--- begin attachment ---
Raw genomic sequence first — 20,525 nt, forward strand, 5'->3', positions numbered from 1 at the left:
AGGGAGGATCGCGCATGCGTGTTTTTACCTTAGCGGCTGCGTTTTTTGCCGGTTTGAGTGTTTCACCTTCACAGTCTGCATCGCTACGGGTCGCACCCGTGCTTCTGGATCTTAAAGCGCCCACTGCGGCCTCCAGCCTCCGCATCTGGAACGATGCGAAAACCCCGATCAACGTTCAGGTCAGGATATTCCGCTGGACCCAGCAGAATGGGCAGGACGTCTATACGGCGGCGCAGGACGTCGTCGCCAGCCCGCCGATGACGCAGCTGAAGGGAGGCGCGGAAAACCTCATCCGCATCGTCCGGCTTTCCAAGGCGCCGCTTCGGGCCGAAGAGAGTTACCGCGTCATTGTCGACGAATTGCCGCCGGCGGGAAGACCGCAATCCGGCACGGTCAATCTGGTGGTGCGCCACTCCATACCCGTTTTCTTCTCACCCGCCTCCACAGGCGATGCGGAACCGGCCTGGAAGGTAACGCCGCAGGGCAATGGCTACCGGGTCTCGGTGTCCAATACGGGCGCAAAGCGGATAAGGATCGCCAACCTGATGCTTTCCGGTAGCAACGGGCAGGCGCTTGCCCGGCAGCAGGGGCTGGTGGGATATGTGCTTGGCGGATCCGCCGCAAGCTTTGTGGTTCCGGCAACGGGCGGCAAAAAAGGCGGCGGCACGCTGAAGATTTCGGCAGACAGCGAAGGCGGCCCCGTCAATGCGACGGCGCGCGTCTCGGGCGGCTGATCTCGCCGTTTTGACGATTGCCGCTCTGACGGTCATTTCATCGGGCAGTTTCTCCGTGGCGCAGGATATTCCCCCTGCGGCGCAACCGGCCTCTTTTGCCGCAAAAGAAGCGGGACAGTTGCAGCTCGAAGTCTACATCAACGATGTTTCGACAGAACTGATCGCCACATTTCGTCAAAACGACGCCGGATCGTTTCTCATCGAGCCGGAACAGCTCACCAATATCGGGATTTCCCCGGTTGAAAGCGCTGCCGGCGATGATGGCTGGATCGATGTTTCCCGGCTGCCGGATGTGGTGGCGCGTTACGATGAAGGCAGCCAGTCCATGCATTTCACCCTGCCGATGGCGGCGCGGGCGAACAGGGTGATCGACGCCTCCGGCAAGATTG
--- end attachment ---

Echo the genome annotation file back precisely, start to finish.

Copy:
Raw genomic sequence first — 20,525 nt, forward strand, 5'->3', positions numbered from 1 at the left:
AGGGAGGATCGCGCATGCGTGTTTTTACCTTAGCGGCTGCGTTTTTTGCCGGTTTGAGTGTTTCACCTTCACAGTCTGCATCGCTACGGGTCGCACCCGTGCTTCTGGATCTTAAAGCGCCCACTGCGGCCTCCAGCCTCCGCATCTGGAACGATGCGAAAACCCCGATCAACGTTCAGGTCAGGATATTCCGCTGGACCCAGCAGAATGGGCAGGACGTCTATACGGCGGCGCAGGACGTCGTCGCCAGCCCGCCGATGACGCAGCTGAAGGGAGGCGCGGAAAACCTCATCCGCATCGTCCGGCTTTCCAAGGCGCCGCTTCGGGCCGAAGAGAGTTACCGCGTCATTGTCGACGAATTGCCGCCGGCGGGAAGACCGCAATCCGGCACGGTCAATCTGGTGGTGCGCCACTCCATACCCGTTTTCTTCTCACCCGCCTCCACAGGCGATGCGGAACCGGCCTGGAAGGTAACGCCGCAGGGCAATGGCTACCGGGTCTCGGTGTCCAATACGGGCGCAAAGCGGATAAGGATCGCCAACCTGATGCTTTCCGGTAGCAACGGGCAGGCGCTTGCCCGGCAGCAGGGGCTGGTGGGATATGTGCTTGGCGGATCCGCCGCAAGCTTTGTGGTTCCGGCAACGGGCGGCAAAAAAGGCGGCGGCACGCTGAAGATTTCGGCAGACAGCGAAGGCGGCCCCGTCAATGCGACGGCGCGCGTCTCGGGCGGCTGATCTCGCCGTTTTGACGATTGCCGCTCTGACGGTCATTTCATCGGGCAGTTTCTCCGTGGCGCAGGATATTCCCCCTGCGGCGCAACCGGCCTCTTTTGCCGCAAAAGAAGCGGGACAGTTGCAGCTCGAAGTCTACATCAACGATGTTTCGACAGAACTGATCGCCACATTTCGTCAAAACGACGCCGGATCGTTTCTCATCGAGCCGGAACAGCTCACCAATATCGGGATTTCCCCGGTTGAAAGCGCTGCCGGCGATGATGGCTGGATCGATGTTTCCCGGCTGCCGGATGTGGTGGCGCGTTACGATGAAGGCAGCCAGTCCATGCATTTCACCCTGCCGATGGCGGCGCGGGCGAACAGGGTGATCGACGCCTCCGGCAAGATTG